The ACT Parliament is ready to debate and most likely to pass a bill to legalize cannabis.
At the end of the 2018 year, MP Michael Pettersson presented to the House a bill on the addiction drug amendment. If passed, this bill will legalize personal possession and use of cannabis.
A relatively tiny document which amends the definition of a cannabis offense in 1989's Drugs of Dependence Act and removes that drug from the prohibited list. "
If adopted, it will legalize possession up to 50 grams per person and allow each individual to grow four plants outdoors. Indoor cultivation or the use of artificial lighting or artificial heat sources will remain illegal.
The chances of the bill being passed are pretty good. He has the support of the Labor government of ACT and the Greens.
Although there is fear of a dispute in the high court, the question of whether it will happen and how it will happen will have an impact on the outcome of the upcoming federal election. says Pettersson
Thousands of Australians are now using medicinal cannabis to treat diseases such as chronic pain and anorexia.
But critics, and some of Australia's leading medical experts, argue that there is little quality evidence to support the use of medicinal cannabis under most conditions.
According to ABC newspaper: More than 3 100 prescriptions for medicinal cannabis had been approved by the Therapeutic Goods Administration (TGA) since the federal government has eased the restrictions in March 2018.
According to other experts, these people were just the tip of the iceberg. It is estimated that 100000 is the number of Australians who self-medicament with the cannabis they acquired illegally.
The challenges of research
Research on the safety and efficacy of cannabis has always been very difficult. Cannabis contains more 400 bioactive molecules, including a hundred are cannabinoids : a diverse group of natural chemicals that bind to the endocannabinoid receptors of the body to produce various effects.
The ratios of THC and CBD (and other cannabinoids) determine the choice of the product for the treatment of the disease.
Due to the inherent variability of the plant, as well as the many ways it can be administered, the types of products, doses, and research methods used in the clinical studies have varied considerably.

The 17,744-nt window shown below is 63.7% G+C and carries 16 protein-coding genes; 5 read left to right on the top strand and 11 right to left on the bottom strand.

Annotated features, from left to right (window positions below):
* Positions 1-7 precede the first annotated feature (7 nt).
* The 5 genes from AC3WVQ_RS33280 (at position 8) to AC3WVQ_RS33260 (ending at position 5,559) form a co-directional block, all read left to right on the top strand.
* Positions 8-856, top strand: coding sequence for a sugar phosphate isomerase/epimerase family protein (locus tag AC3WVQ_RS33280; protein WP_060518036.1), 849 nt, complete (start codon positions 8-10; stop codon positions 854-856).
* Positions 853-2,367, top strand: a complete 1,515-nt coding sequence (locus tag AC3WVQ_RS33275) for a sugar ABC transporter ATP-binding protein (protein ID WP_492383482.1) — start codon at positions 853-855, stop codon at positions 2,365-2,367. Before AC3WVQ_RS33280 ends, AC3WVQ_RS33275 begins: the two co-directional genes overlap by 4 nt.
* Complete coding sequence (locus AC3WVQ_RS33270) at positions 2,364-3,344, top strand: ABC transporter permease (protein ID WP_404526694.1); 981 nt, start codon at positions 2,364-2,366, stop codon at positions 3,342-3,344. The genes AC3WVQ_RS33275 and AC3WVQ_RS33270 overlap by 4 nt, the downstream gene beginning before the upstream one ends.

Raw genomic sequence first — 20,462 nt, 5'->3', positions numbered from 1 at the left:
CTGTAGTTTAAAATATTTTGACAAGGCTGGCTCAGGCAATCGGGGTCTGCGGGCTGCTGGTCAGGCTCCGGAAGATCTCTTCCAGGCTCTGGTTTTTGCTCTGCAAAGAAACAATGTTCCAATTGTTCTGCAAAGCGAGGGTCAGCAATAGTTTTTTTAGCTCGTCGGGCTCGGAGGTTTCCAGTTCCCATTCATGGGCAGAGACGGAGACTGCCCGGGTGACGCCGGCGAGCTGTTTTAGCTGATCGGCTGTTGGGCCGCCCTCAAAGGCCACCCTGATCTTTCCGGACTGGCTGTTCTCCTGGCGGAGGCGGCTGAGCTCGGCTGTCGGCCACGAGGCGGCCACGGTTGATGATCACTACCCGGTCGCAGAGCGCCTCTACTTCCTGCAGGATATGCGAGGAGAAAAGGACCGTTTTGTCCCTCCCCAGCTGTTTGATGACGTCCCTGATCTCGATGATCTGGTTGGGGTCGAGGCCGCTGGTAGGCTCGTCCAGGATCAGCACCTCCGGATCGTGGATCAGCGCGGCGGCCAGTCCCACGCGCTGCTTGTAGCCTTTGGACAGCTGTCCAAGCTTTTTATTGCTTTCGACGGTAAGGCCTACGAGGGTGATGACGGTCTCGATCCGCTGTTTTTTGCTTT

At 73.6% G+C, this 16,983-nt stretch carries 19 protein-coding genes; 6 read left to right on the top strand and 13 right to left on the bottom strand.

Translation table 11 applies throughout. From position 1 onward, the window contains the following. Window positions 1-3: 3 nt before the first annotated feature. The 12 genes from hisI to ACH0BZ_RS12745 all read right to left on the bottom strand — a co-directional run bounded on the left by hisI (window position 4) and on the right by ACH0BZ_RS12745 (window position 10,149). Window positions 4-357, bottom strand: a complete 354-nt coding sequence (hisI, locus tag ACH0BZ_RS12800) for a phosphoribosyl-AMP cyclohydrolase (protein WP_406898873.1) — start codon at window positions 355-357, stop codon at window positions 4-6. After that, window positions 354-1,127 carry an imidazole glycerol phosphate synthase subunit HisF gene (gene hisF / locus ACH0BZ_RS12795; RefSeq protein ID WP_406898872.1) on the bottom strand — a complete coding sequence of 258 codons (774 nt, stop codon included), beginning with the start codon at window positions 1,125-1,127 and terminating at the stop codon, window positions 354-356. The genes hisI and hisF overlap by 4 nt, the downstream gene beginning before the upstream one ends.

According to the TGA, it is therefore difficult to "draw firm conclusions" on the best way to use medicinal cannabis.
That's also why, with the exception of one product (used for muscle spasticity in multiple sclerosis), cannabis-based medicinal products are not available as prescription drugs.
In the midst of growing public interest in this drug in recent years, the National Drug and Alcohol Research Center (NDARC) conducted a systematic study of medicinal cannabis in 2017, which served as a basis for the current TGA guidelines.
Community attitudes towards cannabis are evolving and impartial research has shown that it is not a particularly dangerous substance. According to'Australian Institute for Health and Welfare In its report entitled Impact of Alcohol and Illicit Drug Use on the Burden of Disease and Injury in Australia, alcohol accounts for 4,6% of the total burden of disease and injury in Australia, 9% and cannabis only 0,1%.
Overall, the review found that the evidence was "limited" and suggested that cannabis should only be used when approved drugs have been "tried and proven to be ineffective".
In contrast, the TGA found that the strongest evidence on medicinal cannabis was found in children and young adults with drug-resistant epilepsy, for whom CBD products have been shown to reduce the frequency of 50 seizures. or more in almost half of pediatric patients.
According to Shane Rattenbury MP Green: Currently, we are considering a number of possible amendments to Mr. Pettersson's bill, which will be introduced in the 2019 debate. Although there are a number of things that we believe could improve the bill in its current form, it is unfortunately unlikely that the ATT will be able to legalize cannabis supply without approval. from the federal government.
Mr. Rattenbury indicated that it may be necessary make other changes to the technical details of the billfor example, regarding limits on where to legally smoke. The current text of the bill would make it an offense to smoke cannabis within 20 meters of a child ...
Pettersson points out that it will still be illegal to import seeds from one state to another or overseas, that any "hypothetical" of this kind would most likely be "contrary to Commonwealth drug laws." ".
The Australian Capital Territory ACT is poised to become the first state or territory to legalize cannabis in Australia in a way that will truly benefit the government and citizens surrounding the use of herbs and prevent people from entering the country. judicial system for possession.